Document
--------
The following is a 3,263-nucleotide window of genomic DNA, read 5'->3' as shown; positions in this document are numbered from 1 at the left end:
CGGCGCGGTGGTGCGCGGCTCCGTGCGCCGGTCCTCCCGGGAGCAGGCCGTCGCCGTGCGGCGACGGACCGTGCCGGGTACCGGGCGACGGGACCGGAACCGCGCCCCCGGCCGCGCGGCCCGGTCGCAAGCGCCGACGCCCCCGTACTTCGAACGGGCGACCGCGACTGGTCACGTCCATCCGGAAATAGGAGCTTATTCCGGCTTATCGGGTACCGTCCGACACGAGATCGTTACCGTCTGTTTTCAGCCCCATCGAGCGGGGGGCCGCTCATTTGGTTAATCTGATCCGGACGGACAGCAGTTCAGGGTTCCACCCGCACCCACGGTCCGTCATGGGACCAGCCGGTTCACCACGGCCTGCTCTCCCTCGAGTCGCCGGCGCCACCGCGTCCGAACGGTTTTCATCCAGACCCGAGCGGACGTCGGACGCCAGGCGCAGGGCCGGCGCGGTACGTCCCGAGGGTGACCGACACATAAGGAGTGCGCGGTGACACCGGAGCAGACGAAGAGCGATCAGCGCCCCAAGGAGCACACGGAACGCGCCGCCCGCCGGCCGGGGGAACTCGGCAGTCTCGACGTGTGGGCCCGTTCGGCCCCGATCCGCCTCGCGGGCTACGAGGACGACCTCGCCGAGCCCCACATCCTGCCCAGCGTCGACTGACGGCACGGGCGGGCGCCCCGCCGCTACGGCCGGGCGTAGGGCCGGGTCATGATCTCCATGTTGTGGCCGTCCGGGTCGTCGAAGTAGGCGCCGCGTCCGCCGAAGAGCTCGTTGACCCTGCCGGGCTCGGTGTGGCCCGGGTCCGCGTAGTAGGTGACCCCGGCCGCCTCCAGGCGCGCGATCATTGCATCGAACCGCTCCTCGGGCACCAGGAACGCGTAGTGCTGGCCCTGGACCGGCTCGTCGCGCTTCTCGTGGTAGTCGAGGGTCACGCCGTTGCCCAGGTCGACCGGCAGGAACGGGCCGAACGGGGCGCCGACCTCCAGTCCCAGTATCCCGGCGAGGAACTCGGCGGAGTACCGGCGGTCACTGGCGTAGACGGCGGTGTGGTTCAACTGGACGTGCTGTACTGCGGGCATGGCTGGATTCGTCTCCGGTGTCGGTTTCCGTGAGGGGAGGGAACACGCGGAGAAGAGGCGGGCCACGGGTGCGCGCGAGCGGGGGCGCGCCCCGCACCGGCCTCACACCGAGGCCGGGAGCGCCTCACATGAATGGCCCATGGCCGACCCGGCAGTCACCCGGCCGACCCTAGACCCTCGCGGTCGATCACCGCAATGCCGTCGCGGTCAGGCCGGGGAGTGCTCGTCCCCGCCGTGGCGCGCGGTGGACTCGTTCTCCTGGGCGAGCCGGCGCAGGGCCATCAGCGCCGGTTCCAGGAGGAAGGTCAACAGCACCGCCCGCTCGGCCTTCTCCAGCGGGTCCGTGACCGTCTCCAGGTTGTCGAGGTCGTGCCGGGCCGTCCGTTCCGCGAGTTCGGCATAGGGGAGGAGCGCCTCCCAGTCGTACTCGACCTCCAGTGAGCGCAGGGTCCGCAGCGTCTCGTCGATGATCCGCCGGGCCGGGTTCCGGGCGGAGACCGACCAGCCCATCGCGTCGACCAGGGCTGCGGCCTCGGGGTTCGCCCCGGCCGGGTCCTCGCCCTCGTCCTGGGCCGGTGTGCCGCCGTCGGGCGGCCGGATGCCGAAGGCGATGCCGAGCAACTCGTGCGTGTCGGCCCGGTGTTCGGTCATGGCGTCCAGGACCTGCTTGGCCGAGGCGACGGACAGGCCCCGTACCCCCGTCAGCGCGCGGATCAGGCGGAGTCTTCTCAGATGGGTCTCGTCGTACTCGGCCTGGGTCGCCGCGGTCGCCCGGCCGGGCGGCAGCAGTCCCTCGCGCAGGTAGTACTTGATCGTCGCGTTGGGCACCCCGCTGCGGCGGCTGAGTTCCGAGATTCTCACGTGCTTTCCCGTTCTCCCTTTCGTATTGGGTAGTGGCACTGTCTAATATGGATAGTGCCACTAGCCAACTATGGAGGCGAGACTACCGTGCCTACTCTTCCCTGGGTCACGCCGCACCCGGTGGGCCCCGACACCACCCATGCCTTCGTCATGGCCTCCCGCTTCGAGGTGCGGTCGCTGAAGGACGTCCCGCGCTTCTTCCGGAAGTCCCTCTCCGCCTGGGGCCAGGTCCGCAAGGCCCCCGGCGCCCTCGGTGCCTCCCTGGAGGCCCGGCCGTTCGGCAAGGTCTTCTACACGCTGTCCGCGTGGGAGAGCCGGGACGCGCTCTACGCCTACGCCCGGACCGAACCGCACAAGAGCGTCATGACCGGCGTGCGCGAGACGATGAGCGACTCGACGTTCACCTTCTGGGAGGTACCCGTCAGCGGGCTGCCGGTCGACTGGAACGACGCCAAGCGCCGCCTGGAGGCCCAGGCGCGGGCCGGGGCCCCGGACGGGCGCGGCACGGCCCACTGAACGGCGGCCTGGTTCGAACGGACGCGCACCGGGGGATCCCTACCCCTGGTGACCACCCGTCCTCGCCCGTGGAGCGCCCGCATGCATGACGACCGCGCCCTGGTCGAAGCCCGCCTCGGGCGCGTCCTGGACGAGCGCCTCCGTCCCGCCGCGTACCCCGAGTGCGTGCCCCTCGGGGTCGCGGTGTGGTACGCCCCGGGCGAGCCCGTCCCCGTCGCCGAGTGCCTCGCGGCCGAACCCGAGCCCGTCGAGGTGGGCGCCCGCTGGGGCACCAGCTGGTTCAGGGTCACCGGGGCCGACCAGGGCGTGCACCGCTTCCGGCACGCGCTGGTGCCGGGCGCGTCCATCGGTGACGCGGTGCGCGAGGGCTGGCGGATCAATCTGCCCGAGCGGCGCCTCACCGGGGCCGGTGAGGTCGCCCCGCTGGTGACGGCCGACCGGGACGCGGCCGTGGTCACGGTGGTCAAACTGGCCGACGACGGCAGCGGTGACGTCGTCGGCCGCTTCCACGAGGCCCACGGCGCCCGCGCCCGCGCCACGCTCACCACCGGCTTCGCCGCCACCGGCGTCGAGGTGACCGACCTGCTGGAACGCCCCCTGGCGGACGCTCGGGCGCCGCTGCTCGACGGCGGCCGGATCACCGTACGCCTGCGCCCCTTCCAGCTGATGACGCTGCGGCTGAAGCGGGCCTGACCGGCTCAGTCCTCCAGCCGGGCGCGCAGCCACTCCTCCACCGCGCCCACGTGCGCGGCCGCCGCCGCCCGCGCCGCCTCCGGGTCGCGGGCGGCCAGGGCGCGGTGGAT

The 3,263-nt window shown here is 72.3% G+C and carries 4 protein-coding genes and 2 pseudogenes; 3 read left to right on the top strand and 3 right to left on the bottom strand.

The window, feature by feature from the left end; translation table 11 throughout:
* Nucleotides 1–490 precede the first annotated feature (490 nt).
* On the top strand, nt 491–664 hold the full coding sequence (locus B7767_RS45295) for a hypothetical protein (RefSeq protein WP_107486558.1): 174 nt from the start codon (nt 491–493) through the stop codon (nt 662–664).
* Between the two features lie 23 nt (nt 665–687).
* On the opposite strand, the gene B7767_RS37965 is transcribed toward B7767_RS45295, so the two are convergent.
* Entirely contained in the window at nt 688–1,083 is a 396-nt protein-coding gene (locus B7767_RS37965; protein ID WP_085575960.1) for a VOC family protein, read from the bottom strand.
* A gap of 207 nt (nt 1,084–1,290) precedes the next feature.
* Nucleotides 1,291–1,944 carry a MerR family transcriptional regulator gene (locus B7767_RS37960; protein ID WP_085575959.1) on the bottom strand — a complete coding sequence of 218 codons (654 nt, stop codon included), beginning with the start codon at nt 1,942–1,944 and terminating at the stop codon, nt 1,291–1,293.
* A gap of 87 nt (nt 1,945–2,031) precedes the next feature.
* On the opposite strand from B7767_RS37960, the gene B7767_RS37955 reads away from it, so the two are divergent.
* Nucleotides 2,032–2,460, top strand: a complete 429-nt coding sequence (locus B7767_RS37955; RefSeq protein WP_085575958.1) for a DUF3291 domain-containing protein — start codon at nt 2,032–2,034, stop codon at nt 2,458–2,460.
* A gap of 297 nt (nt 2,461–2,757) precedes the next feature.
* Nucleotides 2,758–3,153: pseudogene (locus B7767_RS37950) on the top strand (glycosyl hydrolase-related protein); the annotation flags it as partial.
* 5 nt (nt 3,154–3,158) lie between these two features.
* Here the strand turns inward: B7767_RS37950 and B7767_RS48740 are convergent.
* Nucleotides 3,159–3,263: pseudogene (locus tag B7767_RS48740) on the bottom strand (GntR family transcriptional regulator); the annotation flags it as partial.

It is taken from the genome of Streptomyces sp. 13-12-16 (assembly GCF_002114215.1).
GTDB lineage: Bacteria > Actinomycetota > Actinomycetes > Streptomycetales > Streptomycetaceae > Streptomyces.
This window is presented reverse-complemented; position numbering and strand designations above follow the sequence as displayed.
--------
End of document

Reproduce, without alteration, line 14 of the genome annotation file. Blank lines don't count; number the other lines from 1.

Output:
* Nucleotides 2,032–2,460, top strand: a complete 429-nt coding sequence (locus B7767_RS37955; RefSeq protein WP_085575958.1) for a DUF3291 domain-containing protein — start codon at nt 2,032–2,034, stop codon at nt 2,458–2,460.